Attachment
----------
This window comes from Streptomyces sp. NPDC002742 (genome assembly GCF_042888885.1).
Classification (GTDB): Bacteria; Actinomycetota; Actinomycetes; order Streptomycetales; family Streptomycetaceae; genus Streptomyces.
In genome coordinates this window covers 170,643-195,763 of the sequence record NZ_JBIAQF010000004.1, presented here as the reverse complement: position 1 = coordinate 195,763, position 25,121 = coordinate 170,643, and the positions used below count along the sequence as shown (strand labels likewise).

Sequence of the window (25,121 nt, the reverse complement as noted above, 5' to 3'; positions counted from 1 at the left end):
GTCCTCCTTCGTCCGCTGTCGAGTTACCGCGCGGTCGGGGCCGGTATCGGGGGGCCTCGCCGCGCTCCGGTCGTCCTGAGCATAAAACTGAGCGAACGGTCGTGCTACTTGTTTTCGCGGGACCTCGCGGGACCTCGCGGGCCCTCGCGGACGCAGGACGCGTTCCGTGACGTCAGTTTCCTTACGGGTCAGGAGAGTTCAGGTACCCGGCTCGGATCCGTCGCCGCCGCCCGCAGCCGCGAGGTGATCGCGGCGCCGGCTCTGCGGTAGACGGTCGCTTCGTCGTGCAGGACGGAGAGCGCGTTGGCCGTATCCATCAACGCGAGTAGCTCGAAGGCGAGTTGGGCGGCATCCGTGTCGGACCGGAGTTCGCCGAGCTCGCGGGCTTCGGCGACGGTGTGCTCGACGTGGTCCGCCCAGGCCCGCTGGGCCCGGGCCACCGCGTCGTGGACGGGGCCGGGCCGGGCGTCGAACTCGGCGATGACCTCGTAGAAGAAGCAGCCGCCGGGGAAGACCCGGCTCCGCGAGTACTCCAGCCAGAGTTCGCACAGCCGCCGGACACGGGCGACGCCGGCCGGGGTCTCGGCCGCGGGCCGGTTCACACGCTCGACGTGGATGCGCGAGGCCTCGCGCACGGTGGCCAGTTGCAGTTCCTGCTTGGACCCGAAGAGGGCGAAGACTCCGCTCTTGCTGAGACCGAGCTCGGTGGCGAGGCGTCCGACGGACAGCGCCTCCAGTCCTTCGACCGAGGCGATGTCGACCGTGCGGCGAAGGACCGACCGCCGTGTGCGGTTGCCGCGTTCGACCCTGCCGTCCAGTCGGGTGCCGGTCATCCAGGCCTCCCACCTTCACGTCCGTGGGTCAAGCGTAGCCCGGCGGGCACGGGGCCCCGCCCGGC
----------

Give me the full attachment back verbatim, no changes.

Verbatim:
This window comes from Streptomyces sp. NPDC002742 (genome assembly GCF_042888885.1).
Classification (GTDB): Bacteria; Actinomycetota; Actinomycetes; order Streptomycetales; family Streptomycetaceae; genus Streptomyces.
In genome coordinates this window covers 170,643-195,763 of the sequence record NZ_JBIAQF010000004.1, presented here as the reverse complement: position 1 = coordinate 195,763, position 25,121 = coordinate 170,643, and the positions used below count along the sequence as shown (strand labels likewise).

Sequence of the window (25,121 nt, the reverse complement as noted above, 5' to 3'; positions counted from 1 at the left end):
GTCCTCCTTCGTCCGCTGTCGAGTTACCGCGCGGTCGGGGCCGGTATCGGGGGGCCTCGCCGCGCTCCGGTCGTCCTGAGCATAAAACTGAGCGAACGGTCGTGCTACTTGTTTTCGCGGGACCTCGCGGGACCTCGCGGGCCCTCGCGGACGCAGGACGCGTTCCGTGACGTCAGTTTCCTTACGGGTCAGGAGAGTTCAGGTACCCGGCTCGGATCCGTCGCCGCCGCCCGCAGCCGCGAGGTGATCGCGGCGCCGGCTCTGCGGTAGACGGTCGCTTCGTCGTGCAGGACGGAGAGCGCGTTGGCCGTATCCATCAACGCGAGTAGCTCGAAGGCGAGTTGGGCGGCATCCGTGTCGGACCGGAGTTCGCCGAGCTCGCGGGCTTCGGCGACGGTGTGCTCGACGTGGTCCGCCCAGGCCCGCTGGGCCCGGGCCACCGCGTCGTGGACGGGGCCGGGCCGGGCGTCGAACTCGGCGATGACCTCGTAGAAGAAGCAGCCGCCGGGGAAGACCCGGCTCCGCGAGTACTCCAGCCAGAGTTCGCACAGCCGCCGGACACGGGCGACGCCGGCCGGGGTCTCGGCCGCGGGCCGGTTCACACGCTCGACGTGGATGCGCGAGGCCTCGCGCACGGTGGCCAGTTGCAGTTCCTGCTTGGACCCGAAGAGGGCGAAGACTCCGCTCTTGCTGAGACCGAGCTCGGTGGCGAGGCGTCCGACGGACAGCGCCTCCAGTCCTTCGACCGAGGCGATGTCGACCGTGCGGCGAAGGACCGACCGCCGTGTGCGGTTGCCGCGTTCGACCCTGCCGTCCAGTCGGGTGCCGGTCATCCAGGCCTCCCACCTTCACGTCCGTGGGTCAAGCGTAGCCCGGCGGGCACGGGGCCCCGCCCGGC